A Scottish-based Kiwi designer is flushed with excitement as her colourful and unique take on the humble toilet is turning heads in the UK.
Dana Finnigan, 33, is already starting to take orders for her printed design toilets - selling for $4000 each - and has won an innovative business start-up award.
The Palmerston North native and Massey University graduate was inspired to create her modern, abstract design toilets by a television programme on Victorian homes.
"The presenter went to this amazing museum in Stoke-on-Trent, where all the old potteries used to be," she said.
"There are all these amazing old Victorian toilets, like really traditional, floral numbers with pearl patterns, and I just thought, 'wow, that's amazing, why is nobody doing that?' It was a little bit of a light-bulb moment where I was like, 'well, I'm going to do that'."
She was "dabbling" in printed ceramics at the time, working on plates and tiles, which gave her an idea of how to go about making a toilet, she said.
The eye-catching designs are inspired by the natural world, as well as art deco and art nouveau styles, with an abstract twist.
"It's my own prints so they are, to start off with, a little bit out-there compared to the more traditional interior style patterns you get - there's definitely room for expansion on that."
The loos were more suited to commercial ventures than a traditional home, she admitted, but she has dreams they will become a household feature.
"In saying that, I do think it's much more of a commercial product for bars, hotels, restaurants, that kind of thing."
She is currently in discussions with a nightclub in Glasgow to kit out its loos in her unique designs.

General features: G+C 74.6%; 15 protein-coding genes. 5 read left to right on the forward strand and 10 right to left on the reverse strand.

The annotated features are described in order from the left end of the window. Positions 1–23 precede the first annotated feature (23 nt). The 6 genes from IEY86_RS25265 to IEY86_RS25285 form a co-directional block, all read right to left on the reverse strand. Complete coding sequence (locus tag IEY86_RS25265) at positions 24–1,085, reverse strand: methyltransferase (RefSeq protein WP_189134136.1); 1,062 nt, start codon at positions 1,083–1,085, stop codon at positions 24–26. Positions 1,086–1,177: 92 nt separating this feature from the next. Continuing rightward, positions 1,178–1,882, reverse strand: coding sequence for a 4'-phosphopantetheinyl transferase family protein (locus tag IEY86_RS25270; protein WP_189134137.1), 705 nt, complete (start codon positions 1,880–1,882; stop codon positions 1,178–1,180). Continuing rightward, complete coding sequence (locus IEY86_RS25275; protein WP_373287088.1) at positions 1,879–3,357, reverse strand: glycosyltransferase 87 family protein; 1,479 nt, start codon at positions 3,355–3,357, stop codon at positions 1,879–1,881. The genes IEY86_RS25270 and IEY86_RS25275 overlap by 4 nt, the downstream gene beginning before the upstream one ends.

However, the funky thrones don't come cheap.
"They are quite expensive, I know that myself, but people do spend a lot of money on their interiors as I've found out, so it is something that people are willing to spend money on."
The production cost was also relatively expensive, she said, with materials becoming more difficult to find in a niche market.
Ms Finnigan, who married her Scottish husband Ralph McKenzie six months ago, also makes plates, cups and saucers, mugs, tiles and duck-shaped toilet brush holders.
While some of her friends were a bit sceptical of her plans for toilet domination at the start, most were supportive, she said.
"Bathrooms are so neglected when it comes to colour and patterns, so there was nothing going to stop me, I was going to do it."
Earlier this year, Ms Finnigan won a 2500 pound cash award from Start for 6, a Scottish start-up and investment programme for creative industry entrepreneurs, for her designer toilets.
A Massey University textiles graduate, she moved to Glasgow seven years ago after winning a scholarship to complete her Masters at Glasgow College of Art.